As ilhas afortunadas

Que voz vem no som das ondas
Que não é a voz do mar?
É a voz de alguém que nos fala,
Mas que, se escutamos, cala,
Por ter havido escutar.

E só se, meio dormindo,
Sem saber de ouvir ouvimos,
Que ela nos diz a esperança
A que, como uma criança
Dormente, a dormir sorrimos.

São ilhas afortunadas,
São terras sem ter lugar,
Onde o Rei mora esperando.
Mas, se vamos despertando,
Cala a voz, e há só o mar.

– Fernando Pessoa, “Mensagem”, 3ª parte: O encoberto, I – Os símbolos, Quarto: As ilhas afortunadas.

Pour détruire les formes circulaires du sujet

This 15-minute footage is from a one-hour long interview that was conducted by the Dutch philosopher Fons Elders in preparation for the debate between Noam Chomsky and Michel Foucault, which was broadcasted on Dutch television on Sunday, Nov. 28, 1971. The whole interview was essentially lost for decades and was published in the winter of 2012 for the first time.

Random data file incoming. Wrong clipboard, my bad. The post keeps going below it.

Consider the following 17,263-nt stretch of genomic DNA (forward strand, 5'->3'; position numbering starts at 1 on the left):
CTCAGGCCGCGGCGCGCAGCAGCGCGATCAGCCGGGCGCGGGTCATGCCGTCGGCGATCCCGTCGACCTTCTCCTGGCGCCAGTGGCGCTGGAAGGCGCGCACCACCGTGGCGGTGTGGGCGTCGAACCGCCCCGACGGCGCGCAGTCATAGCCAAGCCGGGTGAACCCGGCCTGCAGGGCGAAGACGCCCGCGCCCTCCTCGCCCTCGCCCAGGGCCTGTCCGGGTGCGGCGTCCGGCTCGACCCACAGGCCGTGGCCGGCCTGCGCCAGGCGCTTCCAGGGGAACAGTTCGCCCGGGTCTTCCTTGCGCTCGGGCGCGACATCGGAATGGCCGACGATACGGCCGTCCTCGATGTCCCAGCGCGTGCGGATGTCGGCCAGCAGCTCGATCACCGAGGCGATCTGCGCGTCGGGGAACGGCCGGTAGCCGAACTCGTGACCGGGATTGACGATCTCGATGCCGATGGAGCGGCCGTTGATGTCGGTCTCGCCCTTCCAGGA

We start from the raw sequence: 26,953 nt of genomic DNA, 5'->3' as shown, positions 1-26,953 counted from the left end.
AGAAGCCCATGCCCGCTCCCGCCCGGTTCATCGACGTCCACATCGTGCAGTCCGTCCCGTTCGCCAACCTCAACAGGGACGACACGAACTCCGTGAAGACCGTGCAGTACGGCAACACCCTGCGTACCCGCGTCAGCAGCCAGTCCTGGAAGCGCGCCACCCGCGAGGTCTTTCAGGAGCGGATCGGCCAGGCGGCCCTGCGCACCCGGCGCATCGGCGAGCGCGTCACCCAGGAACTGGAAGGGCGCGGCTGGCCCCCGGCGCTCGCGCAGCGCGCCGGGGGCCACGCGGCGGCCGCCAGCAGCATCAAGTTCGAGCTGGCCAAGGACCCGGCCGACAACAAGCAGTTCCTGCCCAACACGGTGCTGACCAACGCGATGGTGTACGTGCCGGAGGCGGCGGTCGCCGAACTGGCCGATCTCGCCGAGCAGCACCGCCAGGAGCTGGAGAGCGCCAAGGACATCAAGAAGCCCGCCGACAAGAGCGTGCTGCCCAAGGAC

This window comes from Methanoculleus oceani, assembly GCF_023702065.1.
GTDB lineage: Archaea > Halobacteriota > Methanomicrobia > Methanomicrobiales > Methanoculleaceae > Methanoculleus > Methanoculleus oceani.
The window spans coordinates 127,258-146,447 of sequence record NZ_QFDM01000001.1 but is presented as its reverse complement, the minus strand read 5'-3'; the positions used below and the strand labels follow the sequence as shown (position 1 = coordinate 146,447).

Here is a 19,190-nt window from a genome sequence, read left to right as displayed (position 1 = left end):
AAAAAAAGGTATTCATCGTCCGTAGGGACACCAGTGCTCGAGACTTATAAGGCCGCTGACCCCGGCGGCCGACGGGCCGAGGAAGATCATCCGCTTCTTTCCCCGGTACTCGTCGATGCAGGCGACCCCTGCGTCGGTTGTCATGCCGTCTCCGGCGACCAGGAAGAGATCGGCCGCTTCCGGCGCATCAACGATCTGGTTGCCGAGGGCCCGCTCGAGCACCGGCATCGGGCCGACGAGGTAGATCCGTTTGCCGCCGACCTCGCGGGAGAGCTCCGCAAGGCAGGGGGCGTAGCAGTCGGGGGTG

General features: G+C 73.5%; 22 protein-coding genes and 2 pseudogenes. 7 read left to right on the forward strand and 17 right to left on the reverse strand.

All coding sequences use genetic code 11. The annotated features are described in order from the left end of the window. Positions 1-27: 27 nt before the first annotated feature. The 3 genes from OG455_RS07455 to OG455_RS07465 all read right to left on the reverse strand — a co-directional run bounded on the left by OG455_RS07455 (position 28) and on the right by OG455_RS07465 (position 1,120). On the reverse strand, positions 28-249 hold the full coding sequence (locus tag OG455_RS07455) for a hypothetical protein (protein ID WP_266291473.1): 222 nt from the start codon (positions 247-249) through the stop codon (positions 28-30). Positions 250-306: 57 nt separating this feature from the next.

At the time of the interview Foucault held a chair self-titled “History of Systems of Thought” at the prestigious Collège de France. The exchange between Elders and Foucault, however, took place in Foucault’s apartment in Paris on Rue de Vaugirard on Monday, Sept. 13, 1971. The video was subsequently kept in the archives of a Dutch TV building which unfortunately burned. As a result, the fifteen minutes shown here is all that is left of the full interview footage. Thankfully, before burning, the whole interview had been professionally hand transcribed from the original French, and the rights had kindly been given over to Elders by Foucault himself at the time of the interview.